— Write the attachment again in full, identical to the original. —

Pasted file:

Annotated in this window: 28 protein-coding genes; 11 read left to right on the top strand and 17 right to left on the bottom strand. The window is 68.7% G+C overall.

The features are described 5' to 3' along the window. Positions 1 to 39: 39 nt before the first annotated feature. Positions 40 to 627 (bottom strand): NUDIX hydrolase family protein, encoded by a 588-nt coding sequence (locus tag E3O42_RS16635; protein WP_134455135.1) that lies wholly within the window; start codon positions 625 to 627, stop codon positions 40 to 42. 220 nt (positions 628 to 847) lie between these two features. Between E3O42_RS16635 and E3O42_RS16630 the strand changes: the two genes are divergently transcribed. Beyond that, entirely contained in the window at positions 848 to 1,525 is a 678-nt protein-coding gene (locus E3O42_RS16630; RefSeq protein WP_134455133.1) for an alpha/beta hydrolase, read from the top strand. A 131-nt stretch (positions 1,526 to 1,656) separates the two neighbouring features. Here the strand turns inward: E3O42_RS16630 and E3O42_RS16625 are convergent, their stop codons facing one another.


Annotated in this window: 28 protein-coding genes; 11 read left to right on the top strand and 17 right to left on the bottom strand. The window is 68.7% G+C overall.

The features are described 5' to 3' along the window. Positions 1 to 39: 39 nt before the first annotated feature. Positions 40 to 627 (bottom strand): NUDIX hydrolase family protein, encoded by a 588-nt coding sequence (locus tag E3O42_RS16635; protein WP_134455135.1) that lies wholly within the window; start codon positions 625 to 627, stop codon positions 40 to 42. 220 nt (positions 628 to 847) lie between these two features. Between E3O42_RS16635 and E3O42_RS16630 the strand changes: the two genes are divergently transcribed. Beyond that, entirely contained in the window at positions 848 to 1,525 is a 678-nt protein-coding gene (locus E3O42_RS16630; RefSeq protein WP_134455133.1) for an alpha/beta hydrolase, read from the top strand. A 131-nt stretch (positions 1,526 to 1,656) separates the two neighbouring features. Here the strand turns inward: E3O42_RS16630 and E3O42_RS16625 are convergent, their stop codons facing one another.